Children’s Health

While most children infected with the novel coronavirus have mild symptoms, a subset requires hospitalization and a small number require intensive care. A new report from pediatric anesthesiologists, infectious disease specialists and pediatricians at the Children’s Hospital at Montefiore (CHAM) and Albert Einstein College of Medicine, describes the clinical characteristics and outcomes of children hospitalized
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A primary care-based intervention to promote parent-teen communication led to less distress and increased positive emotions among adolescents, as well as improved communication for many teens, according to a new study by researchers at the Center for Parent and Teen Communication at Children’s Hospital of Philadelphia (CHOP). The findings, which were published today in The
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A study conducted by researchers at Northwestern University, Chicago, has found that the placentas of pregnant women who were infected with severe acute respiratory syndrome coronavirus 2 (SARS-CoV2) showed abnormalities, compared with those of uninfected women. The placentas had more features of maternal vascular malperfusion (MVM), a recognized pattern of damage to the placenta that
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Reviewed by Emily Henderson, B.Sc.May 15 2020 People who have experienced maltreatment during childhood are significantly more likely to develop conditions such as heart disease, high blood pressure and type two diabetes in adulthood, a new UK study has found. Childhood maltreatment, which includes any form of physical, sexual or emotional abuse or neglect experienced
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Reviewed by Emily Henderson, B.Sc.May 13 2020 Prevalence of food allergy among Medicaid-enrolled children across the U.S. was substantially lower (0.6 percent), compared to previous national estimates using parent surveys (7.6 percent) and reports of physician confirmation of food allergy (4.7 percent). The study, published in Academic Pediatrics, was the first to analyze Medicaid claims
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Reviewed by Emily Henderson, B.Sc.May 15 2020 Data collected over a 15-week period showed that using virtual care to manage diabetes patients in the hospital does not have a negative impact on their glycemic outcomes. This study, aimed at reducing provider and patient exposure during the COVID-19 pandemic, has broader implications for implementing telehealth to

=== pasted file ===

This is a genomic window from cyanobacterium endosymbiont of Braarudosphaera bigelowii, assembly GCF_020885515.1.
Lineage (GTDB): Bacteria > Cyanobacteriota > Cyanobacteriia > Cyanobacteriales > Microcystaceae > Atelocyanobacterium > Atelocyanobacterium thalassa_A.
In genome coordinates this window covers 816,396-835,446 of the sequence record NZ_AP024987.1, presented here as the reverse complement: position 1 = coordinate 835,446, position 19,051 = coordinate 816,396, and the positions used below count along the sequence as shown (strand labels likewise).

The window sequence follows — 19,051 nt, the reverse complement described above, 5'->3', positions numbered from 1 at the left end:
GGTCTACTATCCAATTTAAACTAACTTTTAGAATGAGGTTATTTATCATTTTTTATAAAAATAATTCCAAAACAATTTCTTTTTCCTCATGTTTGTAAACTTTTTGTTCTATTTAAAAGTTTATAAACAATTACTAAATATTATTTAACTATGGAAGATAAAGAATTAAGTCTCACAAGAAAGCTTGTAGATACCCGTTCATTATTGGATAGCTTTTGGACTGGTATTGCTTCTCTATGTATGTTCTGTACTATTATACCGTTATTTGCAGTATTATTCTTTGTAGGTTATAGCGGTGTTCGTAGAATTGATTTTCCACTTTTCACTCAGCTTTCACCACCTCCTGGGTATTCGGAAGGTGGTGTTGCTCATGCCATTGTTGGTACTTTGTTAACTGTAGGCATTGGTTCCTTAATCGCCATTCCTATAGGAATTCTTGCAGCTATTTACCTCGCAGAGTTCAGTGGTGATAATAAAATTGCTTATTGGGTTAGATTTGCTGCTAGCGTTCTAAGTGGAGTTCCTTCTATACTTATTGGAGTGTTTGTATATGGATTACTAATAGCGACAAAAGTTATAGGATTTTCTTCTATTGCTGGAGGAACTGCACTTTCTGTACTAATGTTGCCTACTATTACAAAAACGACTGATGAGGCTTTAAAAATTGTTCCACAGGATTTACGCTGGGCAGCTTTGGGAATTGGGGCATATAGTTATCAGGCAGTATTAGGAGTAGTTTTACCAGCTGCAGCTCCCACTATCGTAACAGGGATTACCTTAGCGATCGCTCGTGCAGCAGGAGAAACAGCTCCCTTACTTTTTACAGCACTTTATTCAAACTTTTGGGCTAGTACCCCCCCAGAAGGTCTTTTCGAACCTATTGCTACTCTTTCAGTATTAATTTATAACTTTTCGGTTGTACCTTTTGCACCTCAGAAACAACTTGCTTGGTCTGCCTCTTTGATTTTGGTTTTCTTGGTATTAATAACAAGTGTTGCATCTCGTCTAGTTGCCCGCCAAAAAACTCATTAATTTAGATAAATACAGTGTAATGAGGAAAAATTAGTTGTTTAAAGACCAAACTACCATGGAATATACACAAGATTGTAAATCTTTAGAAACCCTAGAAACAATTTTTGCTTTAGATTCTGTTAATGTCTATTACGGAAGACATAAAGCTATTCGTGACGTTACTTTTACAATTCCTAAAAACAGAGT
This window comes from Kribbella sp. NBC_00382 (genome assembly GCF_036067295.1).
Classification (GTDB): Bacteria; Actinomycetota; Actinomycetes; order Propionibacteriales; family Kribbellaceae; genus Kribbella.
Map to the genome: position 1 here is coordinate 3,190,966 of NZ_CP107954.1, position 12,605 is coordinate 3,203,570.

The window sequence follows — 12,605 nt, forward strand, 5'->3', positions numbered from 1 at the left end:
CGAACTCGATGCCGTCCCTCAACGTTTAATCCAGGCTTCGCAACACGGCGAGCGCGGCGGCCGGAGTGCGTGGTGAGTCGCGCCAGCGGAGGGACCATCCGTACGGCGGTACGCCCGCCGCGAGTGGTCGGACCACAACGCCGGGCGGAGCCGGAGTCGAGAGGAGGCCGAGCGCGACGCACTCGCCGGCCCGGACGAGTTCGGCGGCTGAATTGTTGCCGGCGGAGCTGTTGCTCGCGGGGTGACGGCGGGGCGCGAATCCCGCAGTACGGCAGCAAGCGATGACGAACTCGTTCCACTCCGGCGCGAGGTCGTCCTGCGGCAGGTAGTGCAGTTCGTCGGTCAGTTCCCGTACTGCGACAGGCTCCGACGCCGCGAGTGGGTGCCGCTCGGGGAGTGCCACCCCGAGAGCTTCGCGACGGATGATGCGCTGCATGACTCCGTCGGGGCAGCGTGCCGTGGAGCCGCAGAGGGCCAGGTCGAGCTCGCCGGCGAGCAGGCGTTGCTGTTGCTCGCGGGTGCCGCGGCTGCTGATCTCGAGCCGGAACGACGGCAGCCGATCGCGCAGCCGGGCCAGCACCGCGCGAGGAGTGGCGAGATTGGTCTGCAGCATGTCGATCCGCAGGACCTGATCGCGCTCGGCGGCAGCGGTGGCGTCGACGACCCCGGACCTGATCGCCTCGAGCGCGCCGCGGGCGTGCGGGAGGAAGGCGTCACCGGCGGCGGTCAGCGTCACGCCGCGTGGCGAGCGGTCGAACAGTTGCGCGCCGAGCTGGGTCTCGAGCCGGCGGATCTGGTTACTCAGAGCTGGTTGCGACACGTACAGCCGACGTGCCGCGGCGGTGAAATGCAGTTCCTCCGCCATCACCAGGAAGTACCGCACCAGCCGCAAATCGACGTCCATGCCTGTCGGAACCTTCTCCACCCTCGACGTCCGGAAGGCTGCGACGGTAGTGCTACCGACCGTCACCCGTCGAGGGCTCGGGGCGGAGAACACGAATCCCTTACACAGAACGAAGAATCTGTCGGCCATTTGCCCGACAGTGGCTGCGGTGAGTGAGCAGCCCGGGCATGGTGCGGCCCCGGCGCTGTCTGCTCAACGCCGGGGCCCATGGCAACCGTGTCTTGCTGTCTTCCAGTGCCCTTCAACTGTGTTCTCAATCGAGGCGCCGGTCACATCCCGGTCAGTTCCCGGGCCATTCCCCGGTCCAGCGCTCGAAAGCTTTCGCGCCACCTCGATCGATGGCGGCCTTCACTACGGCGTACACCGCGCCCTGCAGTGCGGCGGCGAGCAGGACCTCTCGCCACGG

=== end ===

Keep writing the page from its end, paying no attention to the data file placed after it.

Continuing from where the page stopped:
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Reviewed by Emily Henderson, B.Sc.May 14 2020 As the number of children with severe COVID-19 illness grows, there is increasing urgency to ensure that potential treatments and vaccines are tested for safety and efficacy in children. Today, the Institute for Advanced Clinical Trials (I-ACT) for Children announced the launch of its COVID-19 Emergency Access Program,
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Remote consulting practices should be adopted widely during the COVID-19 pandemic to help low and middle income countries to help combat the virus and to provide quality healthcare to patients in the long-term, argue a team of researchers at the University of Warwick. By implementing remote consulting practices – such as consulting by mobile phone
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Since the coronavirus disease 2019 (COVID-19) outbreak was identified in Wuhan, China, in December 2019, many countries have introduced restrictive measures to curb the circulation and spread of severe acute respiratory syndrome coronavirus 2 (SARS-CoV-2). Measures imposed have included social distancing and isolation, the banning of all nonessential activities, and the closure of many establishments,
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A study analyzing data from the Rhode Island Consortium for Autism Research and Treatment (RI-CART) found that only 3% of individuals diagnosed with autism spectrum disorder reported having fully received clinical genetic tests recommended by medical professional societies. The results bring to light a dissonance between professional recommendations and clinical practice, the researchers behind the
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